Do you accept that health is simply the absence of disease or can we set the bar higher than that?
The origin of the word health comes from the old English word for being whole. So our forebears understood what we may have forgotten in our pursuit of technology driven solutions for wellbeing. There is no doubt that modern medicine can do wonders but there surely is more to wellbeing than whether your cholesterol, blood pressure and blood sugars are in the normal range.
A holistic perspective of health considers the body, mind and spirit; it views us as complex interconnected ecosystems where every part can tell us something about the whole.
We might instinctively understand the notion of interconnectedness when it comes to a plant in the garden. If the leaves turn brown we might check the soil pH, look at the fertiliser we’re using, whether we are over watering or whether there is too much exposure. Either way we understand the plant is telling us something is not right.
With our health we may miss the point that symptoms are similarly just signals from the body telling us there is something out of imbalance. A headache is not a random event but rather a message from the body that one or more organ systems are under stress. When we choose to take a pain killer to dull the symptoms we block the signal. We’re choosing to kill the messenger.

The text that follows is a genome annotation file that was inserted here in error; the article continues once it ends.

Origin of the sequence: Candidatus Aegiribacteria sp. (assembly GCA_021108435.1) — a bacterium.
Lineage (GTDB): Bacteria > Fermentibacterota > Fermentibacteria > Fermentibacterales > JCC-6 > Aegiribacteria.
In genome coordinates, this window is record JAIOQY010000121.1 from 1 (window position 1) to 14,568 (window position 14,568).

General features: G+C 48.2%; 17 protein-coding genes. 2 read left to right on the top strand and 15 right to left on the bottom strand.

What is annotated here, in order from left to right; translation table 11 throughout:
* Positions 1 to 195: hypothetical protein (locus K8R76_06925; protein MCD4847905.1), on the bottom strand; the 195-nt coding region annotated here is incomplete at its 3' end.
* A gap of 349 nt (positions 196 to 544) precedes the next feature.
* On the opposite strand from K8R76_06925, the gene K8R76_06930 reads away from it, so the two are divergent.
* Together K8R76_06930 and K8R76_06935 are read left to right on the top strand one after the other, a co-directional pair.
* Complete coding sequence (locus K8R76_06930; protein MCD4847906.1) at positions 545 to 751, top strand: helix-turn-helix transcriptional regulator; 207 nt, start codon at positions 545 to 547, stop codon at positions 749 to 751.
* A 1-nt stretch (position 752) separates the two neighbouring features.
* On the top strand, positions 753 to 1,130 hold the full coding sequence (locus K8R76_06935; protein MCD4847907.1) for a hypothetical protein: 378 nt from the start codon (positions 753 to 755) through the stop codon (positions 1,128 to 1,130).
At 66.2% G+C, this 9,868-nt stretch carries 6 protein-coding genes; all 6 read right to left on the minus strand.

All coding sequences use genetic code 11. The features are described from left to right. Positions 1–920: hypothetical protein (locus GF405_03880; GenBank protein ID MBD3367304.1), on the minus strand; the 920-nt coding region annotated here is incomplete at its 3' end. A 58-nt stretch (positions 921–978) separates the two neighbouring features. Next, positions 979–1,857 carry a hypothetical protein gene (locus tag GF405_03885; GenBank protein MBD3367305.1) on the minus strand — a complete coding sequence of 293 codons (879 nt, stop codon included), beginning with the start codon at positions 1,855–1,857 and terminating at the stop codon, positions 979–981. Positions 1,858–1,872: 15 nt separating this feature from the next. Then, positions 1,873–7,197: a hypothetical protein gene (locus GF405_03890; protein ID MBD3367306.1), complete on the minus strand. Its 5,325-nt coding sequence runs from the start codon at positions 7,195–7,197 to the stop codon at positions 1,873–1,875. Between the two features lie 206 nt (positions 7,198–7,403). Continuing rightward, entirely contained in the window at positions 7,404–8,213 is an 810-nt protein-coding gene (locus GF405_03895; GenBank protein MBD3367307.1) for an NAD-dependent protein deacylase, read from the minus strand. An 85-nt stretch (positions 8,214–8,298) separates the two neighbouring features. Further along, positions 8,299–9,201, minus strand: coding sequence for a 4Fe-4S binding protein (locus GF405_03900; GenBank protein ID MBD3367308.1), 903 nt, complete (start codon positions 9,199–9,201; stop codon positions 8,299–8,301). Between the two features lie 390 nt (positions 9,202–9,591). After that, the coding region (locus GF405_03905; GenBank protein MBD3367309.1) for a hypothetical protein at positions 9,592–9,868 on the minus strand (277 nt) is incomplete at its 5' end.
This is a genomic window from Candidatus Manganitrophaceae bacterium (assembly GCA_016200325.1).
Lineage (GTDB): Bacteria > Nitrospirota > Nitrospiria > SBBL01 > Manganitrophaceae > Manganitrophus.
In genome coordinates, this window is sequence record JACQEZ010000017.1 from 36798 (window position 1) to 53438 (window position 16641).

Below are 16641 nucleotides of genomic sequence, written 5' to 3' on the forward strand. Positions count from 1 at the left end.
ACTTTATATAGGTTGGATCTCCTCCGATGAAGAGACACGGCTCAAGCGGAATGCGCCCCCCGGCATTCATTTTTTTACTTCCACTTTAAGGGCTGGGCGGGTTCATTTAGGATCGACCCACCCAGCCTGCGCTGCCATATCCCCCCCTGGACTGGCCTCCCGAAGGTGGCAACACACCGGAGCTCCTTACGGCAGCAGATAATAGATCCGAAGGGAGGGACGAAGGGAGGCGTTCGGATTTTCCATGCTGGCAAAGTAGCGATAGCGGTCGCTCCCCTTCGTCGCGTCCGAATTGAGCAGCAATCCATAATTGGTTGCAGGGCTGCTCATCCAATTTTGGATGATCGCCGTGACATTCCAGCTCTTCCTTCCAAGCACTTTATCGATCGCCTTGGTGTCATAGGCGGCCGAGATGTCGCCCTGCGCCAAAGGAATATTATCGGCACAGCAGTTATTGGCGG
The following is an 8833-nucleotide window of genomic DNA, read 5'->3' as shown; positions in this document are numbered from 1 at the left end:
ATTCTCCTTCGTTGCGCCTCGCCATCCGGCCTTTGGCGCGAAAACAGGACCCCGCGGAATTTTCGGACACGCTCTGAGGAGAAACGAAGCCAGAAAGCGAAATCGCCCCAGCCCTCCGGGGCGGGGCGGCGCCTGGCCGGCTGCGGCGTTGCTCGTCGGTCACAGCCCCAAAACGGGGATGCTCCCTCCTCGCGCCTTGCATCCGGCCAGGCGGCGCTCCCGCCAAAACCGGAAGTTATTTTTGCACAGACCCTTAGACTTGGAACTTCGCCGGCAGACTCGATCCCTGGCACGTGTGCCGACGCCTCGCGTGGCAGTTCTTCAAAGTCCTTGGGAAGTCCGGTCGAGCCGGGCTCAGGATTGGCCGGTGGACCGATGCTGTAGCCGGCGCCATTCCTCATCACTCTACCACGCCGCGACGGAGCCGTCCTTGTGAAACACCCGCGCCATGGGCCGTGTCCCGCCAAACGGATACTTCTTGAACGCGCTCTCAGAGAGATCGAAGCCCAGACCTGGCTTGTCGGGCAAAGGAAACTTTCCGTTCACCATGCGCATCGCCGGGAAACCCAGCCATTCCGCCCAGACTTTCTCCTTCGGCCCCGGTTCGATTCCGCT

What if instead of killing the messenger we see it as a timely reminder that something needs to change in order for abundant health and happiness to be restored.
Sometimes we get so used to feeling less than optimal we stop noticing our body’s signals. Constant tiredness, recurring aches and pains or niggly sore throats can become our norm. We forget what it feels like to really thrive, to feel buoyant, strong and full of energy.
The good news however, is that if you’re not feeling great you don’t have to put up with it. Even if you’re health is poor now you would be surprised how quickly you can start feeling much better so long as you are prepared to listen to your body and act on what it’s telling you.